The Dominican police have named the people they think masterminded and carried out the 2 August abduction and murder of journalist José Agustín Silvestre de los Santos and say the motive was an article by Silvestre linking the alleged mastermind to a recent murder.
Also known as “Gajo,” Silvestre hosted the programme “La Voz de la Verdad” (Voice of Truth) on Caña Teve, a regional TV station in the east of the country, and edited a magazine of the same name.
“We hail the effort that has been put into this investigation and its rapid results,” Reporters Without Borders said. “Solving this case will send a signal in the fight against impunity. Now that it has been confirmed that the victim’s work as a journalist was the motive, we must point out that the Dominican Republic continues to be a risky country for journalists who try to cover such subjects as street violence, corruption and organized crime.”
According to investigators, Silvestre was abducted and murdered on the orders of Matías “Daniel” Avelino Castro, the owner of a hotel and advertising agency who used the alias of Joaquín Espinal Almeyda. They say Avelino wanted to avenge an article by Silvestre linking him to criminal activity including the murder of two people in the eastern city of La Romana.
It was Avelino who allegedly asked Ángel Amed Mañón Gutiérrez to carry out the murder. Mañón was arrested with the murder weapon on 7 August and, according to the police, has since made a confession. The police have arrested three other suspected accomplices – Franklin Lugo Mejía, Denny Júnior Serrano and Elvin Canario de Oleo – and are searching for a fourth suspect, Fermín Marcelino Calderón, as well as the alleged mastermind.
According to the police, traces of Silvestre’s blood were found in a rented car. Immediately after the murder, Avelino allegedly telephoned the head of the car rental agency, Antonio Rafael Fulgencio Lan, and asked him to destroy the rental contract. Fulgencio has been arrested and a judge yesterday ordered him held in pre-trial custody for three months on a charge of complicity. His lawyers plan to appeal.
03.08.11 - Investigative journalist’s murder probably linked to his work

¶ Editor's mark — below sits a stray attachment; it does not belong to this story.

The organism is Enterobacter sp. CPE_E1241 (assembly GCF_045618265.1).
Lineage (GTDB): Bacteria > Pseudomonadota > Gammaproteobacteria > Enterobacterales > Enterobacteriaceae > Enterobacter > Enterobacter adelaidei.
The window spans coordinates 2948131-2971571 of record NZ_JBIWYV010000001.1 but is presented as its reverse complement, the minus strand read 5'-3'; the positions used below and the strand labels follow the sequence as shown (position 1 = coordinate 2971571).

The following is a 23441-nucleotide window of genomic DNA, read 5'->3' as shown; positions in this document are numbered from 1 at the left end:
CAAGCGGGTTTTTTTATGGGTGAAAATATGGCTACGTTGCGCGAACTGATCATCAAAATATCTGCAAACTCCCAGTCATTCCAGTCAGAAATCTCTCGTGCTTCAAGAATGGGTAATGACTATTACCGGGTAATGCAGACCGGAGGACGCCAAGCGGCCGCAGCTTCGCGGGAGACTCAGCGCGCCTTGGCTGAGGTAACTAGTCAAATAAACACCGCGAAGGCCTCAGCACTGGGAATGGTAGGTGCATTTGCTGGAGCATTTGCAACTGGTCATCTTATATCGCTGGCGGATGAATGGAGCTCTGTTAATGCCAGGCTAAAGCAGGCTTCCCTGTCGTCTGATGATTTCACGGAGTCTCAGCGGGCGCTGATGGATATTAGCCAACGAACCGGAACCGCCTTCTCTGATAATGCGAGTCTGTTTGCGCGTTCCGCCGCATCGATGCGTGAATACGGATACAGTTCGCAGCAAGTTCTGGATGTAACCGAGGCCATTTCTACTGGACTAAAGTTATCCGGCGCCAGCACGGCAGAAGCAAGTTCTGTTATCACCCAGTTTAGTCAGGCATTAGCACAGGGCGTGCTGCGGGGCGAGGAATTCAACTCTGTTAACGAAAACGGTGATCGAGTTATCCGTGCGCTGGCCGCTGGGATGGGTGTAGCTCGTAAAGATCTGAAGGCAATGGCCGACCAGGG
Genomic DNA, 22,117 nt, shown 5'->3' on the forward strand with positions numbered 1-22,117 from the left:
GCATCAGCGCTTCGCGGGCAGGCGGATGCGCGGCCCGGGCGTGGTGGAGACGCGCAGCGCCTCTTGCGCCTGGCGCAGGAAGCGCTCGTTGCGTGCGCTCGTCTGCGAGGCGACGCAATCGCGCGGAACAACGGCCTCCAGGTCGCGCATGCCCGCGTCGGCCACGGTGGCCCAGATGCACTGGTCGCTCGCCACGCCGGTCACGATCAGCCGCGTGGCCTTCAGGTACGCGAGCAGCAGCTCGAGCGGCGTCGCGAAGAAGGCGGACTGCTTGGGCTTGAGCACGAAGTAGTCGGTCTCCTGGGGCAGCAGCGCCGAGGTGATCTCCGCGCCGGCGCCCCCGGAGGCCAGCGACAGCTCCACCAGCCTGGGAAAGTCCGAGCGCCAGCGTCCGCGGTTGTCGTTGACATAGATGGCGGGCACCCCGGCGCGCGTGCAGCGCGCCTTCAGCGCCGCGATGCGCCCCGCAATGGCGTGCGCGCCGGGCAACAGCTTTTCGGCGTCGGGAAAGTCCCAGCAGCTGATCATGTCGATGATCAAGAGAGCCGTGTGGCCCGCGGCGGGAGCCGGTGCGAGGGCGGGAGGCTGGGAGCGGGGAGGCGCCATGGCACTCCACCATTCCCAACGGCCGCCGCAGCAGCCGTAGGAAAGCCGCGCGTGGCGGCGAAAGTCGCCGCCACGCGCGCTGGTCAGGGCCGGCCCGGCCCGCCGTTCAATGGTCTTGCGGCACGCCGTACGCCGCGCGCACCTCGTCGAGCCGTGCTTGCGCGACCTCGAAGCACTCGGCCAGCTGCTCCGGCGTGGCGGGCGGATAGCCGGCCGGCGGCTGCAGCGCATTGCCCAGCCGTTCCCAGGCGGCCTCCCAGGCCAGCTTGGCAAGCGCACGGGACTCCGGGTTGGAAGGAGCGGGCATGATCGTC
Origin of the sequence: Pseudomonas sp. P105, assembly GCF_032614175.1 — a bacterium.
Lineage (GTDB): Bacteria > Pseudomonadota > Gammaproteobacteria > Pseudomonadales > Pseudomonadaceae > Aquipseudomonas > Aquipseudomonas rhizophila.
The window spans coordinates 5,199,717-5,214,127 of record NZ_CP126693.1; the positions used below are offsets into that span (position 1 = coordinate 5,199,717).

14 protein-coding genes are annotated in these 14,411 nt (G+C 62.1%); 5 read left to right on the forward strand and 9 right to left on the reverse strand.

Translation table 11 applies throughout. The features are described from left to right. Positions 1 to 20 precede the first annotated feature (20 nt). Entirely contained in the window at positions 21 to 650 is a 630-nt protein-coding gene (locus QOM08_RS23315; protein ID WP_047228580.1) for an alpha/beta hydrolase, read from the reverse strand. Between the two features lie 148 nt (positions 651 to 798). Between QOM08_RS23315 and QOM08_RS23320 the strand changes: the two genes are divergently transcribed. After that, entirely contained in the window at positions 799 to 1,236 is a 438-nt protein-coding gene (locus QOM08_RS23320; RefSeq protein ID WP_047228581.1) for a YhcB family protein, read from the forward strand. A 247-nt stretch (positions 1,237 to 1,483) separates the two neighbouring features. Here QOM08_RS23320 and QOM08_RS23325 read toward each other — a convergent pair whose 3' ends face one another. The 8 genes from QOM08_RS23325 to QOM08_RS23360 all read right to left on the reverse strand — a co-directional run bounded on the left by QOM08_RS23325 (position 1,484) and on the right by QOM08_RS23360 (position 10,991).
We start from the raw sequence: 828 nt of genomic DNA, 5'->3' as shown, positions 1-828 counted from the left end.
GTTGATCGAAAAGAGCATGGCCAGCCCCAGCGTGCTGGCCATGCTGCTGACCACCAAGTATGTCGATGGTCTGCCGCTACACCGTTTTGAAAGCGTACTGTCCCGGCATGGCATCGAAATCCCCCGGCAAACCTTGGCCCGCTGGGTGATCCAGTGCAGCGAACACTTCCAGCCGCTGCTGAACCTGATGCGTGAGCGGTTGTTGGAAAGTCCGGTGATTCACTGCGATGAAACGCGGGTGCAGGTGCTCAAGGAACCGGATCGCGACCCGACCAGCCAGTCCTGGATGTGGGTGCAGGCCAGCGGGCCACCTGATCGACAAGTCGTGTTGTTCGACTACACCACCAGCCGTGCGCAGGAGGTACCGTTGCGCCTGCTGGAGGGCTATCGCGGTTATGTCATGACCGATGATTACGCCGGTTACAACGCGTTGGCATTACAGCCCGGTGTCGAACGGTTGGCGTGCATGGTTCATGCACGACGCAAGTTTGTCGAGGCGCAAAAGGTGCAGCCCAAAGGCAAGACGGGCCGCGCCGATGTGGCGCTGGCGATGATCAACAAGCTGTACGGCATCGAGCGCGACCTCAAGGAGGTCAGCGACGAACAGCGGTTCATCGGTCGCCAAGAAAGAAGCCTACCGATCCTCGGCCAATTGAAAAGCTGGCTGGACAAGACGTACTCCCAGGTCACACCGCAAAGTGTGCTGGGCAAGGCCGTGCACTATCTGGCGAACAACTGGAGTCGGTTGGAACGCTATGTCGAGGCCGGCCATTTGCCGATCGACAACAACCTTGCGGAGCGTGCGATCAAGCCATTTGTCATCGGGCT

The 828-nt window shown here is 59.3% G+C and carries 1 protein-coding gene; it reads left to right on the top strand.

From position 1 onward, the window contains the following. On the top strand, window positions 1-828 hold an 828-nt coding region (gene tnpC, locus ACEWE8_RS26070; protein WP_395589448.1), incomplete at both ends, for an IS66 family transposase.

Reporters Without Borders condemns yesterday’s murder of TV presenter José Agustín Silvestre de los Santos, who was kidnapped in the eastern city of La Romana and was later found dead in El Peñon, on the road from La Romana to San Pedro de Macorís. He had been shot three times.
“We urge the authorities to quickly identify those responsible for José Silvestre’s murder,” Reporters Without Borders said. “Those in charge of the investigation that is already under way should focus on the probability that his death was linked to his investigative coverage of crime and alleged links between drug traffickers and police and judicial officials.”
Also known as “Gajo,” Silvestre, 59, hosted the programme “La Voz de la Verdad” (Voice of Truth) on regional TV station Caña Teve and edited a magazine of the same name. Local newspapers reported that four unidentified individuals forced him into a car in La Romana at about 8 a.m. yesterday. Witnesses said they heard shots fired.
Silvestre had reported being followed a few days before his murder. According to the newspaper Diario Libre, he had been forced to leave La Romana temporarily after making allegations on the air on 30 July about a recent murder.
On the orders of President Leonel Fernández, attorney-general Radhamés Jiménez yesterday created a special team led by national police chief José Armando Polanco Gómez to investigate Silvestre’s murder. Police said they had already arrested seven suspects but they have not yet identified any alleged perpetrators or masterminds.
A criminal defamation charge was brought against Silvestre last May for accusing La Romana prosecutor José Polanco Ramírez on the air of links with drug trafficking. Shots were fired at Silvestre’s home and he spent six days in detention before being released on bail of 100,000 pesos (2,600 euros).
The investigation of this murder should be a top priority for the authorities in a country where the press freedom situation is, on the whole, fairly satisfactory.